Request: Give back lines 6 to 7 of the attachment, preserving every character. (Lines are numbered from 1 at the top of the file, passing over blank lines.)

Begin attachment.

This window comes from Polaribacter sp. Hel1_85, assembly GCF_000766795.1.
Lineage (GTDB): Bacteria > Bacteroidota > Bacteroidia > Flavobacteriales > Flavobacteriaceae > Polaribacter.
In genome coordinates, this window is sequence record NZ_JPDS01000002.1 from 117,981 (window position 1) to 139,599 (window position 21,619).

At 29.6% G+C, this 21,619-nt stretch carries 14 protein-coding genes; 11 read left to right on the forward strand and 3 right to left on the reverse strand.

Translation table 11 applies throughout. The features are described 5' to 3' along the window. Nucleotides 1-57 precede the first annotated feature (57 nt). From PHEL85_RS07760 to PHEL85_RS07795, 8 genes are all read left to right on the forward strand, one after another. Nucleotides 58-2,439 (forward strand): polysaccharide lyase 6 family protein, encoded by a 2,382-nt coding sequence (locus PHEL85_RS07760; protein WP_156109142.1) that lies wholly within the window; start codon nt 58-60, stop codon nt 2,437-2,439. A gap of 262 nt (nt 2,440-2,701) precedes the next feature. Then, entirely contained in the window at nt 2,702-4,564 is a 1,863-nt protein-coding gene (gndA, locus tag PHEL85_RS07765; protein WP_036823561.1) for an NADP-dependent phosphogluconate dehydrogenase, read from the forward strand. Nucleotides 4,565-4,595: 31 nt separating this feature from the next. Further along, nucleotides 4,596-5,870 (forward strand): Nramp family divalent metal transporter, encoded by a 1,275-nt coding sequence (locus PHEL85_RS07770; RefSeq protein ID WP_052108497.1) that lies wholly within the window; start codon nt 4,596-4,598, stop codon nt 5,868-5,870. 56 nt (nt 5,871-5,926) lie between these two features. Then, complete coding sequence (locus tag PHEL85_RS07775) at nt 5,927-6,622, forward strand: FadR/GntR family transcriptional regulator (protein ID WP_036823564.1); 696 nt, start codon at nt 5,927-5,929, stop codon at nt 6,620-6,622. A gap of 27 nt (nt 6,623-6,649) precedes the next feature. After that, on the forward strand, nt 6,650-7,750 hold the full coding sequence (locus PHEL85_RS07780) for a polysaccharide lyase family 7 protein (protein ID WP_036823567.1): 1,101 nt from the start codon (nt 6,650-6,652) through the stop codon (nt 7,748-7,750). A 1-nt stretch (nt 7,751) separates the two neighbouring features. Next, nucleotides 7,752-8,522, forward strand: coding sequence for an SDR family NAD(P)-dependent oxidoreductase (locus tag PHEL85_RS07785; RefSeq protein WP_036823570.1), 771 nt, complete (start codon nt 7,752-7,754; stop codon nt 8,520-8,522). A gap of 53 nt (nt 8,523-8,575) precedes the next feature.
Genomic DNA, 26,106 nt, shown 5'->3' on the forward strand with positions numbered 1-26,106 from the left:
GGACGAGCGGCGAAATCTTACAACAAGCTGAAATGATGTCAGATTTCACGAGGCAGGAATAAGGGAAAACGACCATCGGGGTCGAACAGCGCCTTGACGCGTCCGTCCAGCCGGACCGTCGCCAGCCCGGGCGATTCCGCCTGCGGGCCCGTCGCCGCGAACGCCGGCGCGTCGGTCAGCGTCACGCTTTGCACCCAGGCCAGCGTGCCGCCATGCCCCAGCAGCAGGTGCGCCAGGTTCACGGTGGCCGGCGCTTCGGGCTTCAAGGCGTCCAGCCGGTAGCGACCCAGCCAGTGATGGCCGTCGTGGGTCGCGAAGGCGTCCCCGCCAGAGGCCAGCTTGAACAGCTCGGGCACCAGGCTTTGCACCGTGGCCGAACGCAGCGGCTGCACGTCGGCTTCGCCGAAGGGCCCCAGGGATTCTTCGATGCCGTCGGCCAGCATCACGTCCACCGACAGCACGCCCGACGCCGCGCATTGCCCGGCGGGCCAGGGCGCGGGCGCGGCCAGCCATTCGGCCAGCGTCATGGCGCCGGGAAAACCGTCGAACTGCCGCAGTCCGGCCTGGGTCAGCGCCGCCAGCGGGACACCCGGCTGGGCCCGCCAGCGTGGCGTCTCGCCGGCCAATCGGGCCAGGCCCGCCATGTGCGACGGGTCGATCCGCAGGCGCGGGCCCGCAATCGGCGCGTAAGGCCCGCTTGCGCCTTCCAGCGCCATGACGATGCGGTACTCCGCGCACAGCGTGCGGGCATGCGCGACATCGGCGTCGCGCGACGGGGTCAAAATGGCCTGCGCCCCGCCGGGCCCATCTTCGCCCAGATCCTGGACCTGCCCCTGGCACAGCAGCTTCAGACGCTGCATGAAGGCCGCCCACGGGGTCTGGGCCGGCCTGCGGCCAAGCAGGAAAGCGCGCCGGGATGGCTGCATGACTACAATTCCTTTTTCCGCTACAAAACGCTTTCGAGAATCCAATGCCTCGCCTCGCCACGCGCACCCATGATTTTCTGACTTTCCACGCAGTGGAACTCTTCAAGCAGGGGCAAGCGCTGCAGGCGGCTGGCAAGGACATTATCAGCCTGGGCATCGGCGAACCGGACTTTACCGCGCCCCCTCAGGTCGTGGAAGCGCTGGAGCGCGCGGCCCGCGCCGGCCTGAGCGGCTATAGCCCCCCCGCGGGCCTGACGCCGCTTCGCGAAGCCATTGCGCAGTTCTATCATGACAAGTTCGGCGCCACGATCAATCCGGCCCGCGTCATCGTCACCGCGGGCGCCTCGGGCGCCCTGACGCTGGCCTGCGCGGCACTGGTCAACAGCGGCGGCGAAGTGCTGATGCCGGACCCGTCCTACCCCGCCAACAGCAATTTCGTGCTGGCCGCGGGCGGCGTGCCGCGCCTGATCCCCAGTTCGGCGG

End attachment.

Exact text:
Genomic DNA, 26,106 nt, shown 5'->3' on the forward strand with positions numbered 1-26,106 from the left:
GGACGAGCGGCGAAATCTTACAACAAGCTGAAATGATGTCAGATTTCACGAGGCAGGAATAAGGGAAAACGACCATCGGGGTCGAACAGCGCCTTGACGCGTCCGTCCAGCCGGACCGTCGCCAGCCCGGGCGATTCCGCCTGCGGGCCCGTCGCCGCGAACGCCGGCGCGTCGGTCAGCGTCACGCTTTGCACCCAGGCCAGCGTGCCGCCATGCCCCAGCAGCAGGTGCGCCAGGTTCACGGTGGCCGGCGCTTCGGGCTTCAAGGCGTCCAGCCGGTAGCGACCCAGCCAGTGATGGCCGTCGTGGGTCGCGAAGGCGTCCCCGCCAGAGGCCAGCTTGAACAGCTCGGGCACCAGGCTTTGCACCGTGGCCGAACGCAGCGGCTGCACGTCGGCTTCGCCGAAGGGCCCCAGGGATTCTTCGATGCCGTCGGCCAGCATCACGTCCACCGACAGCACGCCCGACGCCGCGCATTGCCCGGCGGGCCAGGGCGCGGGCGCGGCCAGCCATTCGGCCAGCGTCATGGCGCCGGGAAAACCGTCGAACTGCCGCAGTCCGGCCTGGGTCAGCGCCGCCAGCGGGACACCCGGCTGGGCCCGCCAGCGTGGCGTCTCGCCGGCCAATCGGGCCAGGCCCGCCATGTGCGACGGGTCGATCCGCAGGCGCGGGCCCGCAATCGGCGCGTAAGGCCCGCTTGCGCCTTCCAGCGCCATGACGATGCGGTACTCCGCGCACAGCGTGCGGGCATGCGCGACATCGGCGTCGCGCGACGGGGTCAAAATGGCCTGCGCCCCGCCGGGCCCATCTTCGCCCAGATCCTGGACCTGCCCCTGGCACAGCAGCTTCAGACGCTGCATGAAGGCCGCCCACGGGGTCTGGGCCGGCCTGCGGCCAAGCAGGAAAGCGCGCCGGGATGGCTGCATGACTACAATTCCTTTTTCCGCTACAAAACGCTTTCGAGAATCCAATGCCTCGCCTCGCCACGCGCACCCATGATTTTCTGACTTTCCACGCAGTGGAACTCTTCAAGCAGGGGCAAGCGCTGCAGGCGGCTGGCAAGGACATTATCAGCCTGGGCATCGGCGAACCGGACTTTACCGCGCCCCCTCAGGTCGTGGAAGCGCTGGAGCGCGCGGCCCGCGCCGGCCTGAGCGGCTATAGCCCCCCCGCGGGCCTGACGCCGCTTCGCGAAGCCATTGCGCAGTTCTATCATGACAAGTTCGGCGCCACGATCAATCCGGCCCGCGTCATCGTCACCGCGGGCGCCTCGGGCGCCCTGACGCTGGCCTGCGCGGCACTGGTCAACAGCGGCGGCGAAGTGCTGATGCCGGACCCGTCCTACCCCGCCAACAGCAATTTCGTGCTGGCCGCGGGCGGCGTGCCGCGCCTGATCCCCAGTTCGGCGG